One note though is that once a cable / hose / wire has been abused and kinked, it won't coil well no matter what technique you use.
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things kink so easly I'm ready to throw the whole lot of them in the trash and go buy an industrial quality hose that I can use without kinking....
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My epiphany came when I had a driveway put in. The company crushed my hose in front of the house. They bought me another. A Goodyear 1" black 75 footer with nice cast brass fittings. I tell you what, that hose was probably $50 or more. More than I would have ever spent. It's still going strong after five years, and doesn't look used. I've bought a couple since then, and there's just no comparison. With the money I've spent for shitty hoses, I could have good ones everywhere I have hoses. The end sprayers thread on so much better, and the hose bibb connectors don't leak, too.
Steve
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I, too, bought a Goodyear 5/8" rubber hose at (sob!) Home Despot.
(Wish I'd thought of Sears!)
It has a much better brass fitting than the ? brand which I returned to H.D. because it leaked at the faucet connection. But to my surprise, the new rubber hose kinks much more than the no-name hose that I returned.
Downside of this Goodyear hose is that to use the warranty, you have to send the whole (*&&^%^ hose back, not just both end connectors, as with Gilmore and maybe other brands. Who the hell is going to pay a fortune to ship a ton of hose to wherever? Again, wish I'd thought of Sears where I could just walk it in.
Other downside of Goodyear hose is that it kinks a lot. I may have to try Steve's figure -8 solution, though the storage area doesn't lend itself, and I'd have to retrain the gardener.
Sigh!
Pers.
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In article

"I'd have to retrain the gardener!"
OK, garden owners, get your lemonade, umbrellas, and whip, and get to gardening.
--

- Billy

There are three kinds of men: The ones that learn by reading. The few who
  Click to see the full signature.
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I recently replaced two old plastic 50' hoses with two 50' rubber hoses I bought at Lowes. These new hoses have not kinked, so far.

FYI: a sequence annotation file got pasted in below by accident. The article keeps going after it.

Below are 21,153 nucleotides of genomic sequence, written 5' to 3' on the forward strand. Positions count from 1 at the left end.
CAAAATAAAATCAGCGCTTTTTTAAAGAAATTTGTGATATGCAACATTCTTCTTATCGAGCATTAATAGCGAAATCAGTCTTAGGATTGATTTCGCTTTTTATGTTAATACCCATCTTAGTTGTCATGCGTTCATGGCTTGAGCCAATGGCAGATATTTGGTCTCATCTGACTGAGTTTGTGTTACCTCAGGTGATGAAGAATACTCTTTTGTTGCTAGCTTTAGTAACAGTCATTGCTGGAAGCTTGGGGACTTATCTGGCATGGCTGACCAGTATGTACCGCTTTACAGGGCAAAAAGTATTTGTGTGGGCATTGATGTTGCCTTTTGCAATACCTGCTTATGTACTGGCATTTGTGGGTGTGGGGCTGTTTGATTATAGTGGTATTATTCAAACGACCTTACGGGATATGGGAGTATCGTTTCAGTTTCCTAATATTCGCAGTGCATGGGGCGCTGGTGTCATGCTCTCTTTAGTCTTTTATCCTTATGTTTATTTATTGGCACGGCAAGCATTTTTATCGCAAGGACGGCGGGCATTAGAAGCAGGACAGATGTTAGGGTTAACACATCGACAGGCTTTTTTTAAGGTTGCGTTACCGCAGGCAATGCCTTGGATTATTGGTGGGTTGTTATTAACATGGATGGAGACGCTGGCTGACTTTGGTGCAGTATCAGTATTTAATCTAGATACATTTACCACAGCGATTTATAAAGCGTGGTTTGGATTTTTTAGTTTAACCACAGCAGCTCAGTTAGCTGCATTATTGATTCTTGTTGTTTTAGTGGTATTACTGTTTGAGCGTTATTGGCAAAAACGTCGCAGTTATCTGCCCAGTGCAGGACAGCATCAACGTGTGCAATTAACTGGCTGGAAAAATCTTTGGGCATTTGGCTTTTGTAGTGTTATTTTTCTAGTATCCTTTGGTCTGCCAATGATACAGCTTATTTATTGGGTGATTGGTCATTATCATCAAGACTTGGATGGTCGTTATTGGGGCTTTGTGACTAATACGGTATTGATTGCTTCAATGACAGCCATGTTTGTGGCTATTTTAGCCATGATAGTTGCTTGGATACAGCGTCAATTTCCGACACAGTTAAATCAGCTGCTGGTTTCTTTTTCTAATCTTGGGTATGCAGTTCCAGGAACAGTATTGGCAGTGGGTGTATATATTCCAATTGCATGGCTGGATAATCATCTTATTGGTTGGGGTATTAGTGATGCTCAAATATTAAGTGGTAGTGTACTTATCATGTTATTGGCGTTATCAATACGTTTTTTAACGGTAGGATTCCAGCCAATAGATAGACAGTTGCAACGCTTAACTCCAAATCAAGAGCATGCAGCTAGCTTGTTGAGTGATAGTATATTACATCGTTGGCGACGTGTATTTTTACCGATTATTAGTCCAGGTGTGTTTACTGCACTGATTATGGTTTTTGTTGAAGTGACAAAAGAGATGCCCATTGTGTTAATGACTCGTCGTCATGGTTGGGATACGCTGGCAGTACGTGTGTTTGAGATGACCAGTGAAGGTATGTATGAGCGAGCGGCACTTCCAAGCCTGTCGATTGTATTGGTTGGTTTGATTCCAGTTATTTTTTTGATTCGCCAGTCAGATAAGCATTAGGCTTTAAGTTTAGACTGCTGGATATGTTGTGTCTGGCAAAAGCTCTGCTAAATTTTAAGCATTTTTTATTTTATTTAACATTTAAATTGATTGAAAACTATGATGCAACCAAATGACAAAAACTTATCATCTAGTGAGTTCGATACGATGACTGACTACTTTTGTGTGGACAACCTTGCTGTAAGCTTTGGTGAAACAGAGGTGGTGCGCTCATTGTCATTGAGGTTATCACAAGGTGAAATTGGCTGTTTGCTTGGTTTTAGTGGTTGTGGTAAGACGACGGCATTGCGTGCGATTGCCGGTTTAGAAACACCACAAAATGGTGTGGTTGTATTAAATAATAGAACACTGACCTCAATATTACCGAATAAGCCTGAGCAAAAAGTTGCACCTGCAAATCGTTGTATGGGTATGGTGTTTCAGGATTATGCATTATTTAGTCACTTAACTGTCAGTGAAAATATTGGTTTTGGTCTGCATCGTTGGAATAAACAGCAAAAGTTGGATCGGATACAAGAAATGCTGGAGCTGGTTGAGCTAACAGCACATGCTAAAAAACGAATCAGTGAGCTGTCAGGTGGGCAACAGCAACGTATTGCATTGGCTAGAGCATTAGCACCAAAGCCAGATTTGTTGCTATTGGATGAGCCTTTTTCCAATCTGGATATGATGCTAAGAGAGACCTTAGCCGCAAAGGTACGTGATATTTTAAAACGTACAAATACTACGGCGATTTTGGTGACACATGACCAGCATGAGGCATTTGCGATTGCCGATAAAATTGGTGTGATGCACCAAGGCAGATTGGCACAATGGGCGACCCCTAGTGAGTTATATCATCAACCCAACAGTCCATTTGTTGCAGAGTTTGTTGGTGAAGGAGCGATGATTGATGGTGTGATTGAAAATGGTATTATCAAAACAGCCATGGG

I found if I coiled the old plastic hoses while they were filled with water, they coiled much easier and never kinked. Once I had them coiled, I drained the water off.
My main complaint with the plastic hoses was that they deteriorated very fast in the hot Texas sun. The rubber hoses, so far, do not seem to be damaged by the sun.
Freckles
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MiamiCuse wrote:

Same thing I have said before. Sears sells a life time warranted rubber hose. If anything ever goes wrong with it you take it back and they give you a new one. They are heavier, but it is worth it for the fact that when you pull a kink in one all you have to do is untwist it and the kink goes away. They cost more, I paid about $35 for my 70 foot one, but since I won't ever have to buy a replacement for it it is well worth the price.
Bill
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I agree. I bought a heavy duty 100' rubber hose from sears many years ago and it still kink-free and in great shape. I use on of those free standing reels with a big crank from one of the big home improvement stores. It works pretty well winding neatly and the hose is enclosed which helps it's lifespan.
I bought a few more 50' rubber hoses for the front yard and they are pretty good, but will kink on occasion. I attribute this to the crappy wall-mounted reel they are on more than the hose themselves. Once we get the furniture we are holding for my daughter out of the garage later this summer, I''' be able to put a better reel in the garage for these hoses.
Jon